Another observation is that working in this classroom layout is a very difficult thing if you want to muster life in a social system. So even up here now I just feel awkward standing up with a mic in front of you all when you're laid out like that. My hunch would be that, when you array people as if they were in a classroom and you put an authority figure up the front, for some people, it will evoke childhood memories and for some people it will invoke the relevant behaviour. So whether that be a dutiful student, an obedient student, a rebellious student, someone who has decided they are not going to learn. So to me there is something interesting about the way you decided to organise yourselves physically.

I'd be most interested in the spontaneity and vitality in the group and I've been paying attention to unexpected events and how the group responds to an unexpected event. This is a bit of an indicator of the degree of spontaneity in a social system. In a training session a few days ago, there was someone down the front moving a laptop and one of the adaptors gave a very significant flash. You know, there was light, there was sparks. I don't think there was smoke. But it was quite impressive or I was impressed and the rest of the crew, just everyone here, just didn't blink. They just sort of disappeared, not noticed. The other day I was in a session, Randy Bush got out his mega-laser wand thing and just about burned a whole in the wall and said, "Is this too bright for anyone? " and the person I was sitting next to said, " OH, MY EYES!!" and I thought that was pretty good. That was George Michaelson. I thought, "He's got to get a ripple of response out of the group on that, surely". No. It just sailed on. Not a ripple. Whereas this morning, Paul's been subtly encouraging you, gently encouraging you to be more attentive, not get sucked into your laptop. Things went down here, Gerard made a nice little intervention with Leslie, "Tell us your life story," "Oh, no, not without more alcohol," or whatever it was and then there was sustained laughter in the group. That's the first time in four days I'd heard sustained laughter in a large group. So my notion is that when you get out of your - when you come up from behind your laptops, even though when you're in your laptops you can listen with half an ear to something you're interested in, but you're not attending the proceedings, bringing your spirit to the proceedings, it denudes the whole thing of life.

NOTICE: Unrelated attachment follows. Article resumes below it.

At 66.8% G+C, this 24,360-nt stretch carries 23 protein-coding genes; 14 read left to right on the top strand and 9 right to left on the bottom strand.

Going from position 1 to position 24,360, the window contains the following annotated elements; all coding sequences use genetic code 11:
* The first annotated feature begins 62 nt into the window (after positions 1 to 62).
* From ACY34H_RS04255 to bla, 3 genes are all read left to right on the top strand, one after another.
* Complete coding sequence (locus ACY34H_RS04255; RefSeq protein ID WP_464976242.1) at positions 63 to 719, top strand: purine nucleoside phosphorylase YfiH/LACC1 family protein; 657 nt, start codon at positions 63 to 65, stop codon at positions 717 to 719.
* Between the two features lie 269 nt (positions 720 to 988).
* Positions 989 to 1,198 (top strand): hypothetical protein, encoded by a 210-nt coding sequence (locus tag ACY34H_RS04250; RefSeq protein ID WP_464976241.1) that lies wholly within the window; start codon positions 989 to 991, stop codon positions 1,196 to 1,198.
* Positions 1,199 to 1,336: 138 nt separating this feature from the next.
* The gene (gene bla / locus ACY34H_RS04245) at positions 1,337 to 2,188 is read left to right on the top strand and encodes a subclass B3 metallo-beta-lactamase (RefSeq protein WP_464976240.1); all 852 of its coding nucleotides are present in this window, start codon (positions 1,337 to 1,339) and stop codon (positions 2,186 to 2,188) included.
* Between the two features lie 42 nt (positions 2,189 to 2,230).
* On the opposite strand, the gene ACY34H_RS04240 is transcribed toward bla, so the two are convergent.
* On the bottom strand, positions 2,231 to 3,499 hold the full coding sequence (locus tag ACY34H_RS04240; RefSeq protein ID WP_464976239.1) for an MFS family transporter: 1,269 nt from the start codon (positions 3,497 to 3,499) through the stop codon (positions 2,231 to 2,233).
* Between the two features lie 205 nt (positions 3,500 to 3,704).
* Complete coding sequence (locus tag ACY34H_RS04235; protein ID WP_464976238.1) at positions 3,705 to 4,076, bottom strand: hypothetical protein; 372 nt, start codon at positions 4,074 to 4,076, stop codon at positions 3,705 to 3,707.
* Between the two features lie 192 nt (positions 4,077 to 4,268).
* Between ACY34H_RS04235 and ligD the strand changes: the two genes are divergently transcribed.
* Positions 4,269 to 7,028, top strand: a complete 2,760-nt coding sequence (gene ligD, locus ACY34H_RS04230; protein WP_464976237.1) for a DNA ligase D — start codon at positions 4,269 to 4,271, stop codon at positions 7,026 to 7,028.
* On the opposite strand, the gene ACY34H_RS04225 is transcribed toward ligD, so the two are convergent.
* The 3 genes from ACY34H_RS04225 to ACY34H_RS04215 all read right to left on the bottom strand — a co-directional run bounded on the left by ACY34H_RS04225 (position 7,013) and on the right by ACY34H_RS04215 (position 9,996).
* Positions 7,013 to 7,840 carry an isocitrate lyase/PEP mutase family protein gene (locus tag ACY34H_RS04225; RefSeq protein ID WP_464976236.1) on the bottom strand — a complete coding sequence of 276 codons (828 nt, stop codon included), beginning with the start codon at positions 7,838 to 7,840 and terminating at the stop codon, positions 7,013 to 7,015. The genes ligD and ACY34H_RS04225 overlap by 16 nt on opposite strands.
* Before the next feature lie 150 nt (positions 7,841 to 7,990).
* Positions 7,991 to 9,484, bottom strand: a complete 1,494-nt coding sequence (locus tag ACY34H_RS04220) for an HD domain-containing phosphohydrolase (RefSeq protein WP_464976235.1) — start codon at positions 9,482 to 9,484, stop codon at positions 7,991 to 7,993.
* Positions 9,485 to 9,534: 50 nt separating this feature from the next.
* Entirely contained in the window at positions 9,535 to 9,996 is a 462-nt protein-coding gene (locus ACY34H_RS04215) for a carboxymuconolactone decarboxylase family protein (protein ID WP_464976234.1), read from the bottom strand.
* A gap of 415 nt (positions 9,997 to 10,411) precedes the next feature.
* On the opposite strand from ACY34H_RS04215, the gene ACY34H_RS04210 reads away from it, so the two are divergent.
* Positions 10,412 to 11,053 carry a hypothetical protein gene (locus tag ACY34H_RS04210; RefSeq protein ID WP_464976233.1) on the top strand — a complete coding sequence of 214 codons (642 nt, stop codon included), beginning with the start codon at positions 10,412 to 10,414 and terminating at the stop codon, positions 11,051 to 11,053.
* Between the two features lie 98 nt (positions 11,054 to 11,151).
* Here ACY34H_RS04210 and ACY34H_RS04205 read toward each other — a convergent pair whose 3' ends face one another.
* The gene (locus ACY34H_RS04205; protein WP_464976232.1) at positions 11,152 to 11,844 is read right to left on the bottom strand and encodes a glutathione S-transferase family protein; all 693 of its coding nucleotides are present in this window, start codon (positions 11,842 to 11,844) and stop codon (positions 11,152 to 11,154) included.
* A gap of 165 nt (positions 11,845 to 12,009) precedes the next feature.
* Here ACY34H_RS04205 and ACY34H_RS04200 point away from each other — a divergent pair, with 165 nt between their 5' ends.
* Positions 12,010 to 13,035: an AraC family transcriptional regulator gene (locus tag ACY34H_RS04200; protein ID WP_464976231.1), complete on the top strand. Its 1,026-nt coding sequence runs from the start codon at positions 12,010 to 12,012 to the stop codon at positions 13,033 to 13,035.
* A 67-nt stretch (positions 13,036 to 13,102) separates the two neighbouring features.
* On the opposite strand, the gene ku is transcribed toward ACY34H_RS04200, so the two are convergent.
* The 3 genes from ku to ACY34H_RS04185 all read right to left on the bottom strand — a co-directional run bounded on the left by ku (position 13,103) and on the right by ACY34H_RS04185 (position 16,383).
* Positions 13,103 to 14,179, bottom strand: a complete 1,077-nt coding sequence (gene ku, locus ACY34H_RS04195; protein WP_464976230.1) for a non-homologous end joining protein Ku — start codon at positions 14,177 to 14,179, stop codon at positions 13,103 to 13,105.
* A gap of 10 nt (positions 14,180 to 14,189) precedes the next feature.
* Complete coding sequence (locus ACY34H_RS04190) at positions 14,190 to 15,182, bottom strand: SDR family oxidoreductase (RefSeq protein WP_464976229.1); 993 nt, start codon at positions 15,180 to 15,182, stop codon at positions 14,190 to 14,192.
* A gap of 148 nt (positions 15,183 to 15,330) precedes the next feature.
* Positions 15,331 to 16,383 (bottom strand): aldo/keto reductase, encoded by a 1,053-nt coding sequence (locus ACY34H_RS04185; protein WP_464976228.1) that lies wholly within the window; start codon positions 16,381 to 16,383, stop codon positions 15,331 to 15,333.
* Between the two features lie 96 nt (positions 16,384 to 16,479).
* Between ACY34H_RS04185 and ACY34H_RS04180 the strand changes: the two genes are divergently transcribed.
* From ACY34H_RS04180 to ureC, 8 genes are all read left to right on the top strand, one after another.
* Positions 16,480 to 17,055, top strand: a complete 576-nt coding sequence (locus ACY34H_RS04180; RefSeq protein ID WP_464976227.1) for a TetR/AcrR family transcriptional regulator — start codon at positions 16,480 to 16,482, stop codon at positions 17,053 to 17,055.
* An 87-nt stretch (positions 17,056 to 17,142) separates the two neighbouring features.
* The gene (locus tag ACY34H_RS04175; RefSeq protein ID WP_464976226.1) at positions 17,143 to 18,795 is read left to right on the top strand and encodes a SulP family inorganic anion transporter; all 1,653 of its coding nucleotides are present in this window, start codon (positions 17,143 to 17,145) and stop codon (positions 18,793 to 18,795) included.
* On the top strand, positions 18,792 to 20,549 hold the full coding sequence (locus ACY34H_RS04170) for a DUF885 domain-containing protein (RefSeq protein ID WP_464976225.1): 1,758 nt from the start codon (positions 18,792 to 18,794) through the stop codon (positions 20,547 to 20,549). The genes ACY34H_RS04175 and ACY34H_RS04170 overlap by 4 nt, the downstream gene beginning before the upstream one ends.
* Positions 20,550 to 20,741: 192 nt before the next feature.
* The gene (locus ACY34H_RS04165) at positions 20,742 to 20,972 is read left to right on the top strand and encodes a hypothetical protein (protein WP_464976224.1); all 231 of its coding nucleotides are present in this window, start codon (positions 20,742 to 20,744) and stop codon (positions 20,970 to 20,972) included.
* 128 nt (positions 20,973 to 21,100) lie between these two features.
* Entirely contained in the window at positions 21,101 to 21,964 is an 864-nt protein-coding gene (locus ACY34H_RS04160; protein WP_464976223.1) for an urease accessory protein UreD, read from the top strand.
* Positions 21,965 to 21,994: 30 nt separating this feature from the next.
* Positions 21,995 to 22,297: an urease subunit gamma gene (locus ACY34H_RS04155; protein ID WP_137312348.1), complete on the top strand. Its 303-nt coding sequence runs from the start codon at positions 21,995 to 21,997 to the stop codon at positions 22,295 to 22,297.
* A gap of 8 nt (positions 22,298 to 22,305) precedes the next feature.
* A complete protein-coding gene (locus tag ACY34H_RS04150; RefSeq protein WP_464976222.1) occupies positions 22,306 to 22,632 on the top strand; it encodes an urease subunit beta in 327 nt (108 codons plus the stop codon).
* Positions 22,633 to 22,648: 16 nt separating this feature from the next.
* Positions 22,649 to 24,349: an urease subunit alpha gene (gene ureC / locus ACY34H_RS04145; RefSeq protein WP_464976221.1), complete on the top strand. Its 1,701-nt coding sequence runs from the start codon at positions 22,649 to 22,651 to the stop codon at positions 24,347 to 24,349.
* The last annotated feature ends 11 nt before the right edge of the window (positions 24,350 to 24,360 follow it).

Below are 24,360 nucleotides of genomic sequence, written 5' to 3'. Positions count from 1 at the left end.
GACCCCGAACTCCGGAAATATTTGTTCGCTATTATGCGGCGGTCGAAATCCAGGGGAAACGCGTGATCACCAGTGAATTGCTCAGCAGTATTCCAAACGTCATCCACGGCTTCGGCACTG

But in that moment, there was life. I thought it was fantastic.

I was very interested in the connections between the subgroups. I haven't got the data to do a big analysis but there are clearly distinct subgroups in this social system. There are subgroups, it seems, on national or country lines, there's subgroups on expertise or functional lines and my sense of it, just from looking, was that the subgroups are quite tight, they're quite sort of inward-looking and, you know, the people relate to themselves within their subgroup. You could see it a bit at the social functions also. There are some where there are good connections across the subgroups but this would stand some good analysis and I just wonder what it is you do as a practice in your community to foster and spur inter-reaction between the different subgroups and I didn't notice anything overt during the conference during these four days. I noticed good intentions and social functions and so forth, but I didn't notice anything specific spurring that greater interaction. Technically, I'd refer to that as part of the sociometry of the group, the fabrics of the working relationships in the group. There you go. This is it. Please take a minute to have a rap with your neighbour about what you found the most interesting in those six or seven points

PAUL WILSON: By 'rap', Tim means a discussion or a chat. He's just asking... I'll leave it.

TIM GARTSIDE: Righto, folks. Please let's gather up. It's a delight to me to see maybe 60% of this group, or 70%, engaged in some vigorous paired conversation. You see some smiling faces, quite a few out there, actually. So that's fantastic.

Now we're shortly going to finish this segment but we maybe have time for - does anyone want to make a leap to a microphone and just make a quick observation or something that came up in their discussion? This would be your opportunity.

PAUL WILSON: OK, thanks very much, Tim, for that. I did notice a few dubious faces that became quite interested in what is definitely a slightly different set of observations and different ways of looking at these meetings. And I'd like to take the risk now of saying I'd like to think over the next six months about maybe some small changes or some small ways in which we could do things a little bit differently maybe in one or two of the SIGs during the next meeting that we have in New Delhi. So that's just a little warning, I suppose, that we might try a few different things next time around.

OK, so that's the end of the open microphone session. There was probably more talking then than we would have had if we'd just sat and waited for 15 minutes, which was quite good. If anyone's got anything that they needed to contribute, though, please do so now, because we have only a little while left and what I'd like to do then with no-one standing up is to ask any one of the election scrutineers to come and announce the result please.

I don't know if you've elected someone as a representative but I'd like to ask someone to come and do that.